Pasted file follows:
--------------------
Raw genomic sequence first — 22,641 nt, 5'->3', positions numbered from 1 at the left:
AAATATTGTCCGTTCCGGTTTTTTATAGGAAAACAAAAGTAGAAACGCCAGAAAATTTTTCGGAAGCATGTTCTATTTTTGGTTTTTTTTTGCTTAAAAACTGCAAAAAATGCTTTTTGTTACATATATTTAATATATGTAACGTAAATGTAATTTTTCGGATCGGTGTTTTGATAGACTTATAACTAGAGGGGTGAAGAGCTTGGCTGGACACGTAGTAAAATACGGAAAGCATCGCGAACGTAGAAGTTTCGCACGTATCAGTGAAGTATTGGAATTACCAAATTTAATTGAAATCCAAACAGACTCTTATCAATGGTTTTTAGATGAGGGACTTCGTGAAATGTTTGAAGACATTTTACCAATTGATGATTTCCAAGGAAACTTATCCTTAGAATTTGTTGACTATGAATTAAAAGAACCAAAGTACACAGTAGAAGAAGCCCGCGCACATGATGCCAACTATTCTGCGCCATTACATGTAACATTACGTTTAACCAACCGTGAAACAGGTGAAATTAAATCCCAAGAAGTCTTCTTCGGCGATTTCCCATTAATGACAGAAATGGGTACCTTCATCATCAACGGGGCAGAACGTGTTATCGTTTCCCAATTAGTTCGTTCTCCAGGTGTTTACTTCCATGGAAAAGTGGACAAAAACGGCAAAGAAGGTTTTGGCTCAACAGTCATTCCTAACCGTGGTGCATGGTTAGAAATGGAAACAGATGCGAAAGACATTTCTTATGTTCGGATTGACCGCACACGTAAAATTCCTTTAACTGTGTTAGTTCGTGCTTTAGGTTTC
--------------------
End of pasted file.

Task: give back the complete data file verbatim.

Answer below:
Raw genomic sequence first — 22,641 nt, 5'->3', positions numbered from 1 at the left:
AAATATTGTCCGTTCCGGTTTTTTATAGGAAAACAAAAGTAGAAACGCCAGAAAATTTTTCGGAAGCATGTTCTATTTTTGGTTTTTTTTTGCTTAAAAACTGCAAAAAATGCTTTTTGTTACATATATTTAATATATGTAACGTAAATGTAATTTTTCGGATCGGTGTTTTGATAGACTTATAACTAGAGGGGTGAAGAGCTTGGCTGGACACGTAGTAAAATACGGAAAGCATCGCGAACGTAGAAGTTTCGCACGTATCAGTGAAGTATTGGAATTACCAAATTTAATTGAAATCCAAACAGACTCTTATCAATGGTTTTTAGATGAGGGACTTCGTGAAATGTTTGAAGACATTTTACCAATTGATGATTTCCAAGGAAACTTATCCTTAGAATTTGTTGACTATGAATTAAAAGAACCAAAGTACACAGTAGAAGAAGCCCGCGCACATGATGCCAACTATTCTGCGCCATTACATGTAACATTACGTTTAACCAACCGTGAAACAGGTGAAATTAAATCCCAAGAAGTCTTCTTCGGCGATTTCCCATTAATGACAGAAATGGGTACCTTCATCATCAACGGGGCAGAACGTGTTATCGTTTCCCAATTAGTTCGTTCTCCAGGTGTTTACTTCCATGGAAAAGTGGACAAAAACGGCAAAGAAGGTTTTGGCTCAACAGTCATTCCTAACCGTGGTGCATGGTTAGAAATGGAAACAGATGCGAAAGACATTTCTTATGTTCGGATTGACCGCACACGTAAAATTCCTTTAACTGTGTTAGTTCGTGCTTTAGGTTTC